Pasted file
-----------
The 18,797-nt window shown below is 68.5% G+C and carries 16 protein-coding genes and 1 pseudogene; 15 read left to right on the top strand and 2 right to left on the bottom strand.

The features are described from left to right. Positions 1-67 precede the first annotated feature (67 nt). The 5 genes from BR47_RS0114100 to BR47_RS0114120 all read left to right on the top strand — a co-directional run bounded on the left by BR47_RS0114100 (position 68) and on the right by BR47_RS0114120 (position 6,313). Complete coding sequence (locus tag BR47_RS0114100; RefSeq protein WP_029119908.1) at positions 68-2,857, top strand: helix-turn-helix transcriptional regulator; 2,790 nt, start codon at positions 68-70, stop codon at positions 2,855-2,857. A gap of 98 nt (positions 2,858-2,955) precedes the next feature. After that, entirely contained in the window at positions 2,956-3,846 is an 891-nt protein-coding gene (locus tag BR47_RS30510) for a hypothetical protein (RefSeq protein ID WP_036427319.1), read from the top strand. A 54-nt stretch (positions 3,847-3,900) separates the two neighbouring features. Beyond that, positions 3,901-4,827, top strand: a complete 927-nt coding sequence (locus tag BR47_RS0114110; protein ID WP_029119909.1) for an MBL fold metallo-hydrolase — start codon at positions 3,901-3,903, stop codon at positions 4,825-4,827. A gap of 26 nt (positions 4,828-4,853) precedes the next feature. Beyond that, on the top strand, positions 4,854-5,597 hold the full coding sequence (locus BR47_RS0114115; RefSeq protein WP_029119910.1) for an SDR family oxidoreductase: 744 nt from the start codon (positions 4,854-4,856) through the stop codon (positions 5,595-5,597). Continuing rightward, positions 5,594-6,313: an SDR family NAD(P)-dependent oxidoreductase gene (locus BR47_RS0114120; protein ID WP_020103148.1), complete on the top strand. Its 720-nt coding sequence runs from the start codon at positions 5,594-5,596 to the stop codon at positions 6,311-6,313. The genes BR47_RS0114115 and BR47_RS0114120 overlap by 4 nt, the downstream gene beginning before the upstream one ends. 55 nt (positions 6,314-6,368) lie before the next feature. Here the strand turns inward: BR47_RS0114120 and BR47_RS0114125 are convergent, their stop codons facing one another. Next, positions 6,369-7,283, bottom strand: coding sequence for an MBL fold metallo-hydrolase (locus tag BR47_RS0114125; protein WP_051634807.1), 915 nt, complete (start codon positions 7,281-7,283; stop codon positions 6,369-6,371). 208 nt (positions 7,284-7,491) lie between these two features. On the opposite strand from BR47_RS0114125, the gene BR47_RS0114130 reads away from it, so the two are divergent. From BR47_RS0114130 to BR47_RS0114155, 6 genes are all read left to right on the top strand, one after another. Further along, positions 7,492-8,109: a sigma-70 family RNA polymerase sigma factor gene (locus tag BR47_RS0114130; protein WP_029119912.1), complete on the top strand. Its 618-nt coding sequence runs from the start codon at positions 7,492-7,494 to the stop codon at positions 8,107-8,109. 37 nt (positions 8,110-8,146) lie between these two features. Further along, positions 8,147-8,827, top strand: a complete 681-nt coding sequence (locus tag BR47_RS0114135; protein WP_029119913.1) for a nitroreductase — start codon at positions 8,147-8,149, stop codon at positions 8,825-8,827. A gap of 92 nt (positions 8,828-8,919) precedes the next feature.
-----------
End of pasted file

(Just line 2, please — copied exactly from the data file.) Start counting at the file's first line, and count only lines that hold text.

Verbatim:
The features are described from left to right. Positions 1-67 precede the first annotated feature (67 nt). The 5 genes from BR47_RS0114100 to BR47_RS0114120 all read left to right on the top strand — a co-directional run bounded on the left by BR47_RS0114100 (position 68) and on the right by BR47_RS0114120 (position 6,313). Complete coding sequence (locus tag BR47_RS0114100; RefSeq protein WP_029119908.1) at positions 68-2,857, top strand: helix-turn-helix transcriptional regulator; 2,790 nt, start codon at positions 68-70, stop codon at positions 2,855-2,857. A gap of 98 nt (positions 2,858-2,955) precedes the next feature. After that, entirely contained in the window at positions 2,956-3,846 is an 891-nt protein-coding gene (locus tag BR47_RS30510) for a hypothetical protein (RefSeq protein ID WP_036427319.1), read from the top strand. A 54-nt stretch (positions 3,847-3,900) separates the two neighbouring features. Beyond that, positions 3,901-4,827, top strand: a complete 927-nt coding sequence (locus tag BR47_RS0114110; protein ID WP_029119909.1) for an MBL fold metallo-hydrolase — start codon at positions 3,901-3,903, stop codon at positions 4,825-4,827. A gap of 26 nt (positions 4,828-4,853) precedes the next feature. Beyond that, on the top strand, positions 4,854-5,597 hold the full coding sequence (locus BR47_RS0114115; RefSeq protein WP_029119910.1) for an SDR family oxidoreductase: 744 nt from the start codon (positions 4,854-4,856) through the stop codon (positions 5,595-5,597). Continuing rightward, positions 5,594-6,313: an SDR family NAD(P)-dependent oxidoreductase gene (locus BR47_RS0114120; protein ID WP_020103148.1), complete on the top strand. Its 720-nt coding sequence runs from the start codon at positions 5,594-5,596 to the stop codon at positions 6,311-6,313. The genes BR47_RS0114115 and BR47_RS0114120 overlap by 4 nt, the downstream gene beginning before the upstream one ends. 55 nt (positions 6,314-6,368) lie before the next feature. Here the strand turns inward: BR47_RS0114120 and BR47_RS0114125 are convergent, their stop codons facing one another. Next, positions 6,369-7,283, bottom strand: coding sequence for an MBL fold metallo-hydrolase (locus tag BR47_RS0114125; protein WP_051634807.1), 915 nt, complete (start codon positions 7,281-7,283; stop codon positions 6,369-6,371). 208 nt (positions 7,284-7,491) lie between these two features. On the opposite strand from BR47_RS0114125, the gene BR47_RS0114130 reads away from it, so the two are divergent. From BR47_RS0114130 to BR47_RS0114155, 6 genes are all read left to right on the top strand, one after another. Further along, positions 7,492-8,109: a sigma-70 family RNA polymerase sigma factor gene (locus tag BR47_RS0114130; protein WP_029119912.1), complete on the top strand. Its 618-nt coding sequence runs from the start codon at positions 7,492-7,494 to the stop codon at positions 8,107-8,109. 37 nt (positions 8,110-8,146) lie between these two features. Further along, positions 8,147-8,827, top strand: a complete 681-nt coding sequence (locus tag BR47_RS0114135; protein WP_029119913.1) for a nitroreductase — start codon at positions 8,147-8,149, stop codon at positions 8,825-8,827. A gap of 92 nt (positions 8,828-8,919) precedes the next feature.